FIQ (Fédération Interprofessionnelle de la santé du Québec)

Negotiations: overview of the Special Federal Council on September 6 and 7, 2023

  • Provincial negotiations progress report
  • Mobilization update – preparing to strike

On Tuesdays we mobilize!

Starting in September, your Negotiating Committee will need you to proudly wear your demands in your institution. Every Tuesdays, wear your uniform top! 

If you haven’t already, hurry to see your local union team! Your representatives will give you yours.

Healthcare professionals’ right to strike: How does it work?

What does going on strike accomplish?

Striking is the only way we’ve been able to be heard.

It pressures the government to quickly reach a tentative agreement, so that the collective agreement can be renewed.

Striking is the ultimate pressure tactic to support work at the bargaining table during the final stretch.

Who decides whether we go on strike?

You and your coworkers, with a majority vote, decide on whether we go ahead with this pressure tactic. The strike mandate indicates the type of strike (general or rotating) and its duration, which can be unlimited. .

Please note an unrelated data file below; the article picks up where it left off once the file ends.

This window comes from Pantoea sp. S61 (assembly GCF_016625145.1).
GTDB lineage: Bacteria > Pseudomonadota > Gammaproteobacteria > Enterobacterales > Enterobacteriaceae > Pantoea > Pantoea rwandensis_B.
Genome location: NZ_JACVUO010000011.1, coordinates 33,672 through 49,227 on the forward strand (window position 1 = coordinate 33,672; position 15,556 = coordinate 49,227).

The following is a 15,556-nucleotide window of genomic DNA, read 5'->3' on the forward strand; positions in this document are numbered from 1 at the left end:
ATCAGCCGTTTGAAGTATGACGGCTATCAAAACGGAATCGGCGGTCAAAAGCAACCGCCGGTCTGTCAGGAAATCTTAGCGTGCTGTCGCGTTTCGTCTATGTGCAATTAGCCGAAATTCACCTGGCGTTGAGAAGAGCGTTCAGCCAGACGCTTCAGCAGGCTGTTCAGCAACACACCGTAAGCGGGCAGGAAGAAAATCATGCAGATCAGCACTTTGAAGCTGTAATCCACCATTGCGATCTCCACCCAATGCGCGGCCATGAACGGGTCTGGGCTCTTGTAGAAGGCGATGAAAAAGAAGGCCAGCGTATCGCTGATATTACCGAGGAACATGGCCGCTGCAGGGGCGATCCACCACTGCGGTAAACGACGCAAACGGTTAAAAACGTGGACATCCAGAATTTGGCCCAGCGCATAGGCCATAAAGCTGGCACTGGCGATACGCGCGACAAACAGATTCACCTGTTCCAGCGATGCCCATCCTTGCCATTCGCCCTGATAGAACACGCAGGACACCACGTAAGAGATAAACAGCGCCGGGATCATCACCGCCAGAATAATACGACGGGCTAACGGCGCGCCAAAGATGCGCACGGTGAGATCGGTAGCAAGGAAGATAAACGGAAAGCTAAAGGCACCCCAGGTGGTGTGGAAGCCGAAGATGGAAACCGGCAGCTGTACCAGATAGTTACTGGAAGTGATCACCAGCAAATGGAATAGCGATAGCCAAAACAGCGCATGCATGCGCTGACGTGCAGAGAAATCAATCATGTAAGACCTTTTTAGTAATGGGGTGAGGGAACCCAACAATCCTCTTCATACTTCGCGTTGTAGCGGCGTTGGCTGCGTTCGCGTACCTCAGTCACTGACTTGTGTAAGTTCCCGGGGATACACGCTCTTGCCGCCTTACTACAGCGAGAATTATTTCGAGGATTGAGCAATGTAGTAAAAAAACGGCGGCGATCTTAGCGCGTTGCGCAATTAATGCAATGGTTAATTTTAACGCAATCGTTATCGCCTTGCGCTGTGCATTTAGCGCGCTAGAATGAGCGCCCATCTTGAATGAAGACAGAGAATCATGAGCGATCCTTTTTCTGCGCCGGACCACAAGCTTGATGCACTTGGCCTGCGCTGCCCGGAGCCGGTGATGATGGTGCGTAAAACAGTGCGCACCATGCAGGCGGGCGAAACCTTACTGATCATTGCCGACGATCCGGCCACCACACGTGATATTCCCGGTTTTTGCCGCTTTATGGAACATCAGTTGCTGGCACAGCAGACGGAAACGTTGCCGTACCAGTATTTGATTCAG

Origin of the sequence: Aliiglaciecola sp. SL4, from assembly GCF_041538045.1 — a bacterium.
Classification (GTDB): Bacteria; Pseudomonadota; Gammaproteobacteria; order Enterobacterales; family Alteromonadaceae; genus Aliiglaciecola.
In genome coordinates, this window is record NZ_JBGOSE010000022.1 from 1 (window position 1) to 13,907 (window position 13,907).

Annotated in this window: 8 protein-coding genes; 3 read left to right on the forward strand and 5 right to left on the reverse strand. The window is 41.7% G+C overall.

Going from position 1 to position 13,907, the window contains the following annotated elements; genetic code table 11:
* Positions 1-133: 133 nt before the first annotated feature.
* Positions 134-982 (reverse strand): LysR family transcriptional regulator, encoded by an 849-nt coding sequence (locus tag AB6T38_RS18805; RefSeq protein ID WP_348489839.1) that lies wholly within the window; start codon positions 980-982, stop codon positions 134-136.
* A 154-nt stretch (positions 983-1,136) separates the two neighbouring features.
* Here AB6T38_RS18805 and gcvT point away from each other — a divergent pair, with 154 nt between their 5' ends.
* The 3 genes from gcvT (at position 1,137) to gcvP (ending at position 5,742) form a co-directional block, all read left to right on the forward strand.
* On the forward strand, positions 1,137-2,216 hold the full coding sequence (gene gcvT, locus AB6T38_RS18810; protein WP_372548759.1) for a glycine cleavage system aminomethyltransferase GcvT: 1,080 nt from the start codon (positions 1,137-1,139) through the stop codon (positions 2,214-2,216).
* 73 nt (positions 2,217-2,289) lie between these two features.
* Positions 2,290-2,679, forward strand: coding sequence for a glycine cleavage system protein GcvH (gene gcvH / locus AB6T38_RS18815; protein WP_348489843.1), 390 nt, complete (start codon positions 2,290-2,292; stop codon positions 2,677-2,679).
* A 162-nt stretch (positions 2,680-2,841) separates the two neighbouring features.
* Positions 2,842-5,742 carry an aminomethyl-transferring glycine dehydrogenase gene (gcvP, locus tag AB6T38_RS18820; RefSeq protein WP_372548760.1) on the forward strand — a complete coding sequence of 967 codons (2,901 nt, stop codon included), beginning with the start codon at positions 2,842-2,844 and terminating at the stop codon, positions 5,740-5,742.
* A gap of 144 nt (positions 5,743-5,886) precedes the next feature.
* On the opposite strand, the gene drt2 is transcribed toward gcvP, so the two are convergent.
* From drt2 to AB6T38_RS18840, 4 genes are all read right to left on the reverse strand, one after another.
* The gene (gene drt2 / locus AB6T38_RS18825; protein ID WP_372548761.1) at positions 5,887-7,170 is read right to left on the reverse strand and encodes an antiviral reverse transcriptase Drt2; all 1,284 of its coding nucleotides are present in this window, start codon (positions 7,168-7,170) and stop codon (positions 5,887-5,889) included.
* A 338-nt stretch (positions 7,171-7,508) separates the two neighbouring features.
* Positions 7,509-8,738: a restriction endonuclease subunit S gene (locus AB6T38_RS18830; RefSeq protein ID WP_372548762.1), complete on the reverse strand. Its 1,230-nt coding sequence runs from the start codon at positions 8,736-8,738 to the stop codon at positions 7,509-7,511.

Do we have a right to strike?


In Quebec, all union members have the right to strike. Striking is a pressure tactic provided for in the
Labour Code.

Generally, though, strikes in the public service sector are limited by a law regulating essential services. This means we must maintain a certain level of care to
ensure the public’s health and safety.

For instance, services must be maintained at:

  • 70% for operating services
  • 80% in highly specialized centres
  • 85% in hospital care units
  • 90% in CHSLDs
  • 100% in emergency departments and intensive care

Members on strike can be impacted in different ways as a result, since the strike’s effects differ depending on the centre of activities.

Do we have the means to go on strike?

Of course, striking does result in some loss of wages, but what we gain from a strike is far more than what we lose.

In December 2022, FIQ unions adopted a solidarity pact to share the strike’s financial impact equally between the FIQ’s 80,000 members.

Funds are also set aside to cover expenses incurred in the event of a strike, in the Union Defence Fund and the striking budgets of affiliated unions.

What does a typical strike day look like?

You’ll arrive at work according to your usual schedule and you’ll be informed of the strike schedule, which is adjusted based on the percentage of essential services to be maintained in your centre of activities. The strike
schedule is created in a way that allows employees to take turns in the unit.

The union team is always on the ground to make sure the strike runs smoothly.

Participate in the general assemblies
and mobilization actions this fall

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What are our demands?

Healthcare professionals’ expectations

What's happening in negotiations?

Negotiation progress and recent news

Who is negotiating?

The FIQ’s Negotiating Committee and the employer party

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